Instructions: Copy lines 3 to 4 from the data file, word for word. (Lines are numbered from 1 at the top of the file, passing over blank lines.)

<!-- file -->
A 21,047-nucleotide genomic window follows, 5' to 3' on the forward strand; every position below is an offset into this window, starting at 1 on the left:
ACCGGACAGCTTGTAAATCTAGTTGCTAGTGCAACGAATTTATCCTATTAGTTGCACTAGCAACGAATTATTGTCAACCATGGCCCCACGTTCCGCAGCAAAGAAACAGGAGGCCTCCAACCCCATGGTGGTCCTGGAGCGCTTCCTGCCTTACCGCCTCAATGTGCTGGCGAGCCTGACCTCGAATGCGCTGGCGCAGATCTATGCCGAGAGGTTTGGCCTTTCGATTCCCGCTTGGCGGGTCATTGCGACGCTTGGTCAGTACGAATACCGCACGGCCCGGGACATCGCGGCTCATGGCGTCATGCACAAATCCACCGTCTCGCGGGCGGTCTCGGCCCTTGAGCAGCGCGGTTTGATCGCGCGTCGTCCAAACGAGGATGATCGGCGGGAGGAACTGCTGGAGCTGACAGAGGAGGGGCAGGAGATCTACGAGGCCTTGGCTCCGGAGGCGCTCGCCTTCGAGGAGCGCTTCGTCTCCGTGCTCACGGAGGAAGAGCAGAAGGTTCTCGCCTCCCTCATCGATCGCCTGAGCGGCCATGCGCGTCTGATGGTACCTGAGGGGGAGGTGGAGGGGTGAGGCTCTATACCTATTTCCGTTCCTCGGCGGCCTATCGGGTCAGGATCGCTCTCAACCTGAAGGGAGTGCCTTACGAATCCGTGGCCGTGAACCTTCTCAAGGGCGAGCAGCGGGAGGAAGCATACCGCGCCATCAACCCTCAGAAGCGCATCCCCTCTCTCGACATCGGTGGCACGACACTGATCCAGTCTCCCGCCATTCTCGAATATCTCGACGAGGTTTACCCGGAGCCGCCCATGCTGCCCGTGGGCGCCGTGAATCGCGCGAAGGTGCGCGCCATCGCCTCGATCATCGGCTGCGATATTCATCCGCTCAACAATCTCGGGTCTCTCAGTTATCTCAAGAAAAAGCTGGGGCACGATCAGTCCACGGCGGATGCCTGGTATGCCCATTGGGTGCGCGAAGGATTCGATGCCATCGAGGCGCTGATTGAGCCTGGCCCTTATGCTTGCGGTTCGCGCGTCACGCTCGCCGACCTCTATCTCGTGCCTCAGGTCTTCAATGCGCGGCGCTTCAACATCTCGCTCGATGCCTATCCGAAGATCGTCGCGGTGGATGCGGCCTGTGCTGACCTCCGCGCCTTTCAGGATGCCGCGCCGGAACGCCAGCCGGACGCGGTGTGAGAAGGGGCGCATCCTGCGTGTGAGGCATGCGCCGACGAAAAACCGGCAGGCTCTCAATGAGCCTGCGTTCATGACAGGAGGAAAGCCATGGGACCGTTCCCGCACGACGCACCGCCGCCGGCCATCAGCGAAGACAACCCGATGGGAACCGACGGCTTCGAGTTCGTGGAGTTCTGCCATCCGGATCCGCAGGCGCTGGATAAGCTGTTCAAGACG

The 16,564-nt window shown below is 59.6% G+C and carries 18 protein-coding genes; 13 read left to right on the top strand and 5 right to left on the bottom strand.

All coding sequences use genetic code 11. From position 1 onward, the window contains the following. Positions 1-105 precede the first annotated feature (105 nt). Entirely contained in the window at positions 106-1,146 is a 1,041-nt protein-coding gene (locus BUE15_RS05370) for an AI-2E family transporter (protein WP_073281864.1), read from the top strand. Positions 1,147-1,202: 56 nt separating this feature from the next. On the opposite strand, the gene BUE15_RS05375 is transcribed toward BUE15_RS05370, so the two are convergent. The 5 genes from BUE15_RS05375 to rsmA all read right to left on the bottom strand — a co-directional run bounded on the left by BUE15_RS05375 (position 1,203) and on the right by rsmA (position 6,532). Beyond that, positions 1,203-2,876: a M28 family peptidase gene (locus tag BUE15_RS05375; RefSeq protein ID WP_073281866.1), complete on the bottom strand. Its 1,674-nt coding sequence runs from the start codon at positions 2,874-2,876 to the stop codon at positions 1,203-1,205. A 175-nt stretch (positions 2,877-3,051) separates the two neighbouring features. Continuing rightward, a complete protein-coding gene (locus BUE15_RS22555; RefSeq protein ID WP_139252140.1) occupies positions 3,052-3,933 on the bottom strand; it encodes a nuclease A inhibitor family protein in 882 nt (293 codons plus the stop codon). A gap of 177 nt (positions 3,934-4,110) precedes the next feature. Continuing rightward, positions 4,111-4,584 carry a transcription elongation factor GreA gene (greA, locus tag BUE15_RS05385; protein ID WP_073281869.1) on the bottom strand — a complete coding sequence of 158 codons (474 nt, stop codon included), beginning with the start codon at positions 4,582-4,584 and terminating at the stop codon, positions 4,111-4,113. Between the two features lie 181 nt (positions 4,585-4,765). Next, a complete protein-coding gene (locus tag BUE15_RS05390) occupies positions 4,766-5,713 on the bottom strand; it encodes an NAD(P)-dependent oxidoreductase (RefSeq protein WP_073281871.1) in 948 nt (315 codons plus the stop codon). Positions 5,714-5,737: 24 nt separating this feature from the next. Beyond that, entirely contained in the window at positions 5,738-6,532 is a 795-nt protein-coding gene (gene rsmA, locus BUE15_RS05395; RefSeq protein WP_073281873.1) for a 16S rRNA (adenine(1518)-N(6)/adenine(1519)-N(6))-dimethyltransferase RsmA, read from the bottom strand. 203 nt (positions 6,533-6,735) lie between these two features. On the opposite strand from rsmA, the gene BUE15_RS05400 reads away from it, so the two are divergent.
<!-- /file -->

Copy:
The 16,564-nt window shown below is 59.6% G+C and carries 18 protein-coding genes; 13 read left to right on the top strand and 5 right to left on the bottom strand.

All coding sequences use genetic code 11. From position 1 onward, the window contains the following. Positions 1-105 precede the first annotated feature (105 nt). Entirely contained in the window at positions 106-1,146 is a 1,041-nt protein-coding gene (locus BUE15_RS05370) for an AI-2E family transporter (protein WP_073281864.1), read from the top strand. Positions 1,147-1,202: 56 nt separating this feature from the next. On the opposite strand, the gene BUE15_RS05375 is transcribed toward BUE15_RS05370, so the two are convergent. The 5 genes from BUE15_RS05375 to rsmA all read right to left on the bottom strand — a co-directional run bounded on the left by BUE15_RS05375 (position 1,203) and on the right by rsmA (position 6,532). Beyond that, positions 1,203-2,876: a M28 family peptidase gene (locus tag BUE15_RS05375; RefSeq protein ID WP_073281866.1), complete on the bottom strand. Its 1,674-nt coding sequence runs from the start codon at positions 2,874-2,876 to the stop codon at positions 1,203-1,205. A 175-nt stretch (positions 2,877-3,051) separates the two neighbouring features. Continuing rightward, a complete protein-coding gene (locus BUE15_RS22555; RefSeq protein ID WP_139252140.1) occupies positions 3,052-3,933 on the bottom strand; it encodes a nuclease A inhibitor family protein in 882 nt (293 codons plus the stop codon). A gap of 177 nt (positions 3,934-4,110) precedes the next feature. Continuing rightward, positions 4,111-4,584 carry a transcription elongation factor GreA gene (greA, locus tag BUE15_RS05385; protein ID WP_073281869.1) on the bottom strand — a complete coding sequence of 158 codons (474 nt, stop codon included), beginning with the start codon at positions 4,582-4,584 and terminating at the stop codon, positions 4,111-4,113. Between the two features lie 181 nt (positions 4,585-4,765). Next, a complete protein-coding gene (locus tag BUE15_RS05390) occupies positions 4,766-5,713 on the bottom strand; it encodes an NAD(P)-dependent oxidoreductase (RefSeq protein WP_073281871.1) in 948 nt (315 codons plus the stop codon). Positions 5,714-5,737: 24 nt separating this feature from the next. Beyond that, entirely contained in the window at positions 5,738-6,532 is a 795-nt protein-coding gene (gene rsmA, locus BUE15_RS05395; RefSeq protein WP_073281873.1) for a 16S rRNA (adenine(1518)-N(6)/adenine(1519)-N(6))-dimethyltransferase RsmA, read from the bottom strand. 203 nt (positions 6,533-6,735) lie between these two features. On the opposite strand from rsmA, the gene BUE15_RS05400 reads away from it, so the two are divergent.